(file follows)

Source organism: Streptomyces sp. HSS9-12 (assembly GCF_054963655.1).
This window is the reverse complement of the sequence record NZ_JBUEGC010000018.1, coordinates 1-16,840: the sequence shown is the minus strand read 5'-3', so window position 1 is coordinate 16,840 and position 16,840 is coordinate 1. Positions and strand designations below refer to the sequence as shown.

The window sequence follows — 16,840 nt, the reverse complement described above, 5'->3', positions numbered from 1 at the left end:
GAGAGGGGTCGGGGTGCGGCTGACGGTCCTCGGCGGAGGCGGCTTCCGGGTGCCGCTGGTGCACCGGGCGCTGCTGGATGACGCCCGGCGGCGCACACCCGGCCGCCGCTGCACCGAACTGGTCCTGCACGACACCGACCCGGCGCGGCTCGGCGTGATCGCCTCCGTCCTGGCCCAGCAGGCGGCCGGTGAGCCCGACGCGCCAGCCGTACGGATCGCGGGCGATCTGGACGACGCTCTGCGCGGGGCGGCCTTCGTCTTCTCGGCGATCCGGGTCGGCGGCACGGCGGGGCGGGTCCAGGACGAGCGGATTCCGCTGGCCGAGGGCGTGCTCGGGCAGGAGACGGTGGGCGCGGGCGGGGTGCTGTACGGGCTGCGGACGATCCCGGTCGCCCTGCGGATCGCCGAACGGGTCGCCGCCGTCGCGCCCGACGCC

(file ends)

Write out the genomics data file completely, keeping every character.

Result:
Source organism: Streptomyces sp. HSS9-12 (assembly GCF_054963655.1).
This window is the reverse complement of the sequence record NZ_JBUEGC010000018.1, coordinates 1-16,840: the sequence shown is the minus strand read 5'-3', so window position 1 is coordinate 16,840 and position 16,840 is coordinate 1. Positions and strand designations below refer to the sequence as shown.

The window sequence follows — 16,840 nt, the reverse complement described above, 5'->3', positions numbered from 1 at the left end:
GAGAGGGGTCGGGGTGCGGCTGACGGTCCTCGGCGGAGGCGGCTTCCGGGTGCCGCTGGTGCACCGGGCGCTGCTGGATGACGCCCGGCGGCGCACACCCGGCCGCCGCTGCACCGAACTGGTCCTGCACGACACCGACCCGGCGCGGCTCGGCGTGATCGCCTCCGTCCTGGCCCAGCAGGCGGCCGGTGAGCCCGACGCGCCAGCCGTACGGATCGCGGGCGATCTGGACGACGCTCTGCGCGGGGCGGCCTTCGTCTTCTCGGCGATCCGGGTCGGCGGCACGGCGGGGCGGGTCCAGGACGAGCGGATTCCGCTGGCCGAGGGCGTGCTCGGGCAGGAGACGGTGGGCGCGGGCGGGGTGCTGTACGGGCTGCGGACGATCCCGGTCGCCCTGCGGATCGCCGAACGGGTCGCCGCCGTCGCGCCCGACGCC